Editor's Letter: Three “Quiet” Dynamics to Watch For

When “Succession” recently aired the first episode of its final season on HBO, experts quickly noted that the series was once again touting a “quiet luxury” vibe with the clothing and accessory choices for its ultra-high-net-worth characters.

An article on the Business of Fashion website by Brian Baskin says that the quiet luxury trend refers to a style that “subtly telegraphs status via materials, cut and low-key signifiers rather than loud design flourishes and obvious logos.”

Similarly, the February runway shows evoked a toned-down elegance, while celebrities at the Oscars in March referenced a more classic Hollywood look, said Baskin.

If this is the fashion trend for the ultra-wealthy, how are these same customers approaching travel?

For expert advice, I turned Embark Beyond’s Trends Report, First Quarter 2023 published by founder and managing partner Jack Ezon.

Ruthanne Terrero
Ruthanne Terrero, VP, Questex Travel and Meetings Group

The report cites the significant trend amongst the wealthy of “more conscious consumption; doing things more for internal fulfillment and drive and less about the external exposure.”

Your takeaway? Your luxury clients are once more all about the “experience.” Don’t hesitate to present costly itineraries to them if they provide value. Embark’s report also points to the “New Tour Guide,” one who spends quality time with your clients, sharing what it’s like to live in a place as well as insider secrets. Embark says this means DMCs need to rethink the guides they are hiring. Do they still need someone with an encyclopedic knowledge of their city or is that social someone with lots of friends in interesting places preferable? Encourage your go-to DMCs to consider this marketplace need so they can keep up with your clients’ desires.

“Quiet Quote Angst” is another dynamic I experienced recently. A contractor gave me a price to renovate a small bathroom early last year. Due to what he calls a personal code of ethics, he refused to raise his fee even though by the time he could do the project inflation had risen a lot. The plumbing in my 80-year-old house also required much more work than he’d estimated. I voluntarily added on to his payment at the very end but we were both miserable throughout the project: I, because I didn’t want him doing the extra work for free and he, because he knew he hadn’t charged me enough.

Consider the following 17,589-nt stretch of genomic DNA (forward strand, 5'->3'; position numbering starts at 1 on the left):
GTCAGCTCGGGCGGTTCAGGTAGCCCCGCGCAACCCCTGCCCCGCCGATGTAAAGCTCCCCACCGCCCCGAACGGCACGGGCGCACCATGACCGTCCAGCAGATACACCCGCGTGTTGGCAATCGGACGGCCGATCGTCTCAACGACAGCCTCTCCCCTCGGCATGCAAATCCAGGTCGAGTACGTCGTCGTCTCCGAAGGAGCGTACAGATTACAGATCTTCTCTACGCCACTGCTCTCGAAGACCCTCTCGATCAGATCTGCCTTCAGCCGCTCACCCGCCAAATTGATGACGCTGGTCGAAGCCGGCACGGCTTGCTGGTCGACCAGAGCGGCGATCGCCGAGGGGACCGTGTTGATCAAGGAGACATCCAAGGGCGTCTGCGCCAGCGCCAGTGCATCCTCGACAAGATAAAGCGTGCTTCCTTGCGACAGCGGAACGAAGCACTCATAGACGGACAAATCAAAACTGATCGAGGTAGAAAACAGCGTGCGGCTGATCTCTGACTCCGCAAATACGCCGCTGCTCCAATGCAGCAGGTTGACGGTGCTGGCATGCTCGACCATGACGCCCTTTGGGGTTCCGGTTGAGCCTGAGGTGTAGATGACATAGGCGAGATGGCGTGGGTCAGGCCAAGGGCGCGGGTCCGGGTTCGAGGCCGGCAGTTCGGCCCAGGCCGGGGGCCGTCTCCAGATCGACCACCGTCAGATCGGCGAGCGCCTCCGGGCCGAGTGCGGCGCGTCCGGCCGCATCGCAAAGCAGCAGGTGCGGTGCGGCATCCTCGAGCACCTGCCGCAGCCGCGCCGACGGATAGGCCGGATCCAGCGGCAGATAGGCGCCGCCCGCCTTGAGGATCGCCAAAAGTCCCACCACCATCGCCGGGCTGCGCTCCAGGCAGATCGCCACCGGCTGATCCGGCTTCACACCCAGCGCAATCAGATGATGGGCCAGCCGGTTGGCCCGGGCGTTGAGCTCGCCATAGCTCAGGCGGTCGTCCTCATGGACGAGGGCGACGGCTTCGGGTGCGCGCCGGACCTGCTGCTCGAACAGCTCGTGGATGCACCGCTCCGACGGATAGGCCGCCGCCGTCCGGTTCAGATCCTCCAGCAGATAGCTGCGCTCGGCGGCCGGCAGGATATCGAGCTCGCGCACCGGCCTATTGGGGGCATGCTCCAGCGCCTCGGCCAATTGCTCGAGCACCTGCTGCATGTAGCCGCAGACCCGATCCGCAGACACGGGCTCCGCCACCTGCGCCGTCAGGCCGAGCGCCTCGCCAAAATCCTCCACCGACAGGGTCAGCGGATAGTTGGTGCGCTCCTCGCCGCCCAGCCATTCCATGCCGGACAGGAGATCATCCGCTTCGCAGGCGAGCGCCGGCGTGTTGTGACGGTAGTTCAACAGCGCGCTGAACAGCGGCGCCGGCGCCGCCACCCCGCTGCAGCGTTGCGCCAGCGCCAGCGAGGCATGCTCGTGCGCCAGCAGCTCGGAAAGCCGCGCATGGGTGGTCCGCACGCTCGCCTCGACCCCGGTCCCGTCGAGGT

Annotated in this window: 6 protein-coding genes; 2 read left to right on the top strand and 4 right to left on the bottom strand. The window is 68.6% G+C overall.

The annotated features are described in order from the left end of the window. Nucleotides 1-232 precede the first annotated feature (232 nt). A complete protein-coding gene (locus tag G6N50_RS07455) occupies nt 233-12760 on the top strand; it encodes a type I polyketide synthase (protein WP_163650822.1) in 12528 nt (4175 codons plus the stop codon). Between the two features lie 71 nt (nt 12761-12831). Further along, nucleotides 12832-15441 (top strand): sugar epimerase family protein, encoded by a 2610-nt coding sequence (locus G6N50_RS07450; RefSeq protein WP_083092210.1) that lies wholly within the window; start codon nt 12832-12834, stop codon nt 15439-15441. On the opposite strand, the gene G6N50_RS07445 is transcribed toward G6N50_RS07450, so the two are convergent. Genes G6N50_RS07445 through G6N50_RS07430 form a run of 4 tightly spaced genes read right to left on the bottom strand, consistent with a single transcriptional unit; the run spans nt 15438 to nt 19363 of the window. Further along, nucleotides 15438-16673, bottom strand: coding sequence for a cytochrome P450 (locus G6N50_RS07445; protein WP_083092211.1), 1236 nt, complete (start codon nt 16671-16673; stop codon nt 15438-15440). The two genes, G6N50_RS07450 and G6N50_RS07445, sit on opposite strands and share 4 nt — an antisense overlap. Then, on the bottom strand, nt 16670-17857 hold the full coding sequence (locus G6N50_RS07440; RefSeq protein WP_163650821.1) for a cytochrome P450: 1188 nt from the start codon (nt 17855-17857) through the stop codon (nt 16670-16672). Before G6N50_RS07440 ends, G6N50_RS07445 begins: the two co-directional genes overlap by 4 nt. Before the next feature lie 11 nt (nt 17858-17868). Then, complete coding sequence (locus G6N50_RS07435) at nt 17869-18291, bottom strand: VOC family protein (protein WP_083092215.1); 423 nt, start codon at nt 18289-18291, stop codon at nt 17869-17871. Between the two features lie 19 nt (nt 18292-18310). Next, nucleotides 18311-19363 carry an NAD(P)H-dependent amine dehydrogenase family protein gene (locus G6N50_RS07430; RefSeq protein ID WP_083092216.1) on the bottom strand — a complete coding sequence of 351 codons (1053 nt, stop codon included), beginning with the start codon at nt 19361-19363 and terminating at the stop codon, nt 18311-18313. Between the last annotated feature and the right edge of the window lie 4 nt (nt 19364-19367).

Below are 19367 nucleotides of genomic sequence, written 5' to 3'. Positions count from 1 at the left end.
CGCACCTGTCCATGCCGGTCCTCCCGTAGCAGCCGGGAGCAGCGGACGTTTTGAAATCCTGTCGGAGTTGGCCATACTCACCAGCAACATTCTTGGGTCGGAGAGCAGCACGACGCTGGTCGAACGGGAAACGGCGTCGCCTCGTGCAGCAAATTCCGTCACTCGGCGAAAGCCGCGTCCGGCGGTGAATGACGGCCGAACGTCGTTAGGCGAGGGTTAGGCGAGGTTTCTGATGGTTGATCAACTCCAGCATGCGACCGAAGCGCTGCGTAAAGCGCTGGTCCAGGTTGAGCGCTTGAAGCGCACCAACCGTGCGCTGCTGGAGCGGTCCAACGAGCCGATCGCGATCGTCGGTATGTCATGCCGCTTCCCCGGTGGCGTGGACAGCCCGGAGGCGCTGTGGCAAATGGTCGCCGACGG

As an advisor, be sure your service fee quotes include caveats for mitigating circumstances. This could be a pandemic that forces you to cancel and rebook your clients’ vacations five times over or that your client’s daughter has to have her airfare for a family reunion rebooked because she just got a new job and now has to leave early. Creating the space to adjust fees throughout the trip-building process will make for a better client experience. Remember, your best customers are not looking for favors. They know your worth and will pay you for it.

Finally, we’ve got the “Quiet Quitting” syndrome, where employees decide to do just the bare minimum to get paid. One red flag? Say you’re explaining an exciting project to a team member and all they do is nod in compliance and deliver lackluster results. If you’ve got someone who’s checked out completely no matter what you do to raise their level of enthusiasm, consider letting them go. Working for your travel agency is a remarkable opportunity and it shouldn’t be wasted on someone who doesn’t appreciate it.

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